THE GOOGLY: Enough about Nish Kumar, let’s talk about Sam Alderson

HUW TURBERVILL: Stormy Lord’s Taverners Christmas lunch should not detract from the work the charity does


It is fair to say there has never been a Lord’s Taverners lunch quite like it.

If you have not heard of them, they are a youth cricket and disability sports charity, “dedicated to giving disadvantaged and disabled young people a sporting chance”. They have raised £4m in the last year, helping 12,000 youngsters.

This was their Christmas lunch, at London’s Grosvenor House hotel, and it had all started so well. We’d pulled our crackers, were wearing our paper hats, and everyone was having a good time.

Harry Redknapp went up on stage and shared some funny anecdotes with Jacqui Oatley; about Sir Alex Ferguson, Peter Crouch and Yakubu (OK it wasn’t much to do with cricket, but it was entertaining).

Then we heard uplifting stories about the Taverners. The inspirational Sam Alderson came on (more of him later).

And then we had Nish Kumar. You may have read about it. If not, which planet have you been living on?

I wasn’t overly familiar with the comedian’s material. I have not seen The Mash Report. By reputation, I was expecting some Brexit and Boris Johnson jokes. I certainly didn’t expect them to provoke the reaction they did though.

Mr Kumar was not paid for his time, so that was good of him. He was booked for a 20-minute set. He lasted 16. The compère politely persuaded him to leave the stage, rather like Graham Gooch did to Chris Broad at Lahore in 1987 when he was given out caught behind off Iqbal Qasim.

Kumar was adamant he was not going to walk. No one had ever driven him offstage before, he said. He wondered if people should donate more so “they could afford some right-wing comedians” instead. Alas, like Broad, he eventually had no choice. The raffle was about to start.

The first 10 minutes had been OK. About how he did a stand-up routine in a church. And a joke about sitting next to Robert Powell. Then he turned to politics. There was some nonsense about ‘not being alive in the second world war’, and the Luftwaffe. Or something.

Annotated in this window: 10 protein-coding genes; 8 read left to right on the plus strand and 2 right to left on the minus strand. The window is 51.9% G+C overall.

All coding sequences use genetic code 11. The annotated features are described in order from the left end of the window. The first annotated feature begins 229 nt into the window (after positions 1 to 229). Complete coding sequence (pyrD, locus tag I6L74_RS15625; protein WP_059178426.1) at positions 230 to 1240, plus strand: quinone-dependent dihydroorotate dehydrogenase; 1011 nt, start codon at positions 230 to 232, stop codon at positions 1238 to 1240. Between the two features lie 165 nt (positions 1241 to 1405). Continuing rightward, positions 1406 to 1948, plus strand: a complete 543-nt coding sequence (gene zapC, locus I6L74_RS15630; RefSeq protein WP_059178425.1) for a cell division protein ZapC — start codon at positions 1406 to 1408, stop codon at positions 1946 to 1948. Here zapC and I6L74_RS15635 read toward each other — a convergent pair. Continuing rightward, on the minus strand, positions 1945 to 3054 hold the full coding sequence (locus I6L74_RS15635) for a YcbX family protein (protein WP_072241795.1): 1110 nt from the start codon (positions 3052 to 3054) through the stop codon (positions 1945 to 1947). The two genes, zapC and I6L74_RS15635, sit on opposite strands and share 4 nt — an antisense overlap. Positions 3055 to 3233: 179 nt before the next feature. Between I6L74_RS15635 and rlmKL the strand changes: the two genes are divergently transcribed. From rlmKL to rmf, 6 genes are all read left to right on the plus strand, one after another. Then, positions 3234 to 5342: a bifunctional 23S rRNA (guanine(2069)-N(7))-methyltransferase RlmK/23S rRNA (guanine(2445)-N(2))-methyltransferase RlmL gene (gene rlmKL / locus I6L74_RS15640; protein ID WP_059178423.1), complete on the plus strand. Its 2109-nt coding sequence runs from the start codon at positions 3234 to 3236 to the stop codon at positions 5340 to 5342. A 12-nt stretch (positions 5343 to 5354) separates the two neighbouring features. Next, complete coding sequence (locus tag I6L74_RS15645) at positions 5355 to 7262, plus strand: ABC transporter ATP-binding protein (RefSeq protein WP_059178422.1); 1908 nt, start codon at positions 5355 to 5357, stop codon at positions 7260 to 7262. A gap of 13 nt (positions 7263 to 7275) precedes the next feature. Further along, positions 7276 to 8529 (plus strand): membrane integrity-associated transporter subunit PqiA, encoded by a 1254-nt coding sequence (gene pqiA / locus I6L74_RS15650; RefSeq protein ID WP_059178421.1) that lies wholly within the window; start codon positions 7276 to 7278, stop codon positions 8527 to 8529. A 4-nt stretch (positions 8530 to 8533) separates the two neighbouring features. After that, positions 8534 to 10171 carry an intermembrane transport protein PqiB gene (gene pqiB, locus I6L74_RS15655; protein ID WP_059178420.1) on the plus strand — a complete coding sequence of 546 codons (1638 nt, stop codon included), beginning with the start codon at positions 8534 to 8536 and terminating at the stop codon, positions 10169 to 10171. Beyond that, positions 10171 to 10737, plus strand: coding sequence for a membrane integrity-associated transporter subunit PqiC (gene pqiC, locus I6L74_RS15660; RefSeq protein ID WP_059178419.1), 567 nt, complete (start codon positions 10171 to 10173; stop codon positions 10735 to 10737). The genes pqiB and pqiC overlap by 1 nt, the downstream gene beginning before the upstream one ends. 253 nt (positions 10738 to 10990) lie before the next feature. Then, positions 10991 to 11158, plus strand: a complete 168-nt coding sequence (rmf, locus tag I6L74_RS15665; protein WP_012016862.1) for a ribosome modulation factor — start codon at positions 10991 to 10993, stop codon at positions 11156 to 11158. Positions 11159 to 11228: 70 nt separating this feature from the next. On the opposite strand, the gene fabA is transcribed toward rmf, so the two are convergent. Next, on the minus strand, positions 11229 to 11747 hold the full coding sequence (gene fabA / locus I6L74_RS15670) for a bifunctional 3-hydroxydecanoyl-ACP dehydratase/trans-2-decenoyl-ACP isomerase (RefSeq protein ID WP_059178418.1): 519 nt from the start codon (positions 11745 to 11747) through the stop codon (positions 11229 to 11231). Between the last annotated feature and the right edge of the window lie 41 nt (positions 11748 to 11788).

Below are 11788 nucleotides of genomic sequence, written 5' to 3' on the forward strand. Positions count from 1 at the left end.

There was one comment (not sure I could call it a joke as such: it bore no resemblance to anything I have ever considered a joke before, and it did not seem to have a punchline) about how Brexit hadn’t happened because the people in charge of it were incompetent. He also said Johnson had been sacked from every job he’d had (sic – he did the full eight years as London Mayor for starters) and... wait for it... “now he was PM!”

When a few people started slow-hand clapping,” he said “they were behaving like p****s.”

The whole routine didn’t make me laugh much. But I didn’t boo. I certainly didn’t throw the bread roll (my arm went a couple of years ago anyhow, so I struggle to reach the keeper).


Marcus Buckland (right) leads a Q&A with Bradley Donovan (left) and Sam Alderson (centre)

I was in the majority – content to sit out the 20 minutes. Finish the pot of coffee. Chat to my friend. I am sure only a few tables booed and heckled, out of 1,000 guests.

I can assume what most people were thinking. It was a Christmas lunch. Raising money to help youngsters, many of whom are disabled, get exposure to cricket. It cost about £170 a head. Those who had voted Brexit, or intend to vote for the Prime Minister, did not want to be insulted at such an occasion. They wanted a few jokes. Not an unreasonable request to a comedian. They are probably sick of the election and want it over.